13 Struggles Only Unpublished Fiction Writers Understand

Like 88 percent of the population of New York, I'm writing a terrible fiction novel. I'm not going to describe it here because you didn't do anything to wrong me, fellow human, so there is no reason to scar you for life by backpedaling and saying "but it's a different kind of love triangle" as you try not to beat your head against a desk. That being said, I'm guessing that any other novice writers out there trying to write their own awesome stupid wonderful terrible book are going through all the #struggles that I am right now.

This isn't an article for all y'all fiction writers who have actually been published. I'm sure you have problems, but I am NOT HERE FOR THEM, you beautiful, successful monsters. I am here for the semi-clueless writers whose hearts are still full of hope and GDocs still full of nonsense plot outlines and six different versions of the same abandoned manuscript. I am here for the geeks who are trying to wean themselves off of fan fiction, one angsty plot trope at a time. I am here for anyone and everyone who is writing a book right now and has no idea what the hell they're doing, because that's where I'm at too, y'all. If you're riding on this struggle bus with me, you know all of these struggles way too well:

You never have time to write

Apparently you have to work to pay rent? And see people to maintain friendships? Also, laundry gets dirty? Does not compute???

Just kidding — you do have time, and you waste it like nobody's business

*scrolls into the Tumblr abyss*

*calls fifth grade teacher*

*finds the lost portal to Narnia*

Oh, man, no time to write! Better luck tomorrow.

The conditions have to be ~just so~ when you're writing

When there's no pressure, you can write upside down strapped to a rocket. When you're writing The Novel That Will Make You As Famous As J.K. Rowling, So Help You God, then you need to have a candle burning, a half glass of red wine at your side, and a chimpanzee playing the violin before you'll even think about opening your laptop.

You’re constantly daydreaming about your characters

I've apologized to, like, ten different stationary objects in Manhattan I've run into in this month alone.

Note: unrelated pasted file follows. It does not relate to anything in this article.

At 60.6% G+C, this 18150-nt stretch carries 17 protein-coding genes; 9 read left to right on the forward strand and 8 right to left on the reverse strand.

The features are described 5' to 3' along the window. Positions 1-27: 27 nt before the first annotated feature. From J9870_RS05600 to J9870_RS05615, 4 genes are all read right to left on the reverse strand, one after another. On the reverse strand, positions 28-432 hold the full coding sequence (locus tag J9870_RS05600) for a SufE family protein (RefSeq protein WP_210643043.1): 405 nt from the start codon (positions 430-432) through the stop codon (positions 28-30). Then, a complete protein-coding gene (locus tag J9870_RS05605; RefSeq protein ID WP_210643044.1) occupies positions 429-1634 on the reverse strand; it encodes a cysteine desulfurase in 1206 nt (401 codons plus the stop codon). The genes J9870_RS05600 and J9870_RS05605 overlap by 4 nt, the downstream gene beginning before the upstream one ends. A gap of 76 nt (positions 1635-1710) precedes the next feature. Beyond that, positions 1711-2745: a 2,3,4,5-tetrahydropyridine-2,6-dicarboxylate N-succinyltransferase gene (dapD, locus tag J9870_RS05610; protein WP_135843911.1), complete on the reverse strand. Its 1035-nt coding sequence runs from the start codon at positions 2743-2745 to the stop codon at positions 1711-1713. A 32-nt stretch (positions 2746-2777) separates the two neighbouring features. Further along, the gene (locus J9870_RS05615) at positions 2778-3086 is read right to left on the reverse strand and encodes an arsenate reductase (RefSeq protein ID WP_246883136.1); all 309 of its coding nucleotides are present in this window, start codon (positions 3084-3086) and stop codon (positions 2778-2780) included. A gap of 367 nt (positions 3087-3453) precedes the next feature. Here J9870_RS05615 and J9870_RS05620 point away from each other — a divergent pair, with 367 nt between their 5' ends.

You keep getting 40,000 words into something and then immediately want to burn it down

BURN IT ALL DOWN. (Or rename it "ZZZZZ" so it hits the bottom of your Docs and you never have to see its ugly mug again.)

Whenever someone asks you what kind of story you’re working on, you make this face

"It's just this little dumb stupid terrible awful horrible vomit story I'm, like, casually writing on a whim."

And whenever someone asks to read what you’re working on, you make THIS face

OVER MY DEAD BODY. (Nobody has to read this for it to get published, right? Right??)

You’re genuinely concerned about casting the movie for this book you haven't even finished

IS CHRIS PRATT AVAILABLE and will he remain available for the next 10-15 years while I'm getting my sh*t together?

Your friends you didn't even know were writing books end up getting published before you

CONGRATS, by the way. Can't wait to hate read it and hate LOVE it and hate eat an entire pack of Oreos, you talented ass.

Every 20 days or so you are thoroughly convinced that your ideas are crap and everything is crap and what the hell were you even thinking putting this crap in the world?!

Writers are totally emotionally stable, though!! We're fine!! Everything's great!!!!!!!!! (Help.)

Writer's block is some real sauce

And it's not like you can talk to anybody about it, because then you'd have to actually admit that you were writing something in the first place.

Nobody is forcing you to write

Like, you're a nobody. You have no deadlines, expectations, or — most importantly — PRAISE. As a person who used to churn out 3,000 words of fan fiction a day just for the sweet, sweet smell of reviews piling into my inbox, not getting immediately rewarded for getting stuff done makes me dead inside. TELL ME I'M PRETTY, INTERNET.

You actually have no freaking idea what to do when you're done with this giant thing you made

Click your heels three times, blow some glitter on your manuscript and hope for the best? According to the internet, the ~real work~ in getting published hasn't even yet begun.

Images: Pexels; Giphy(12)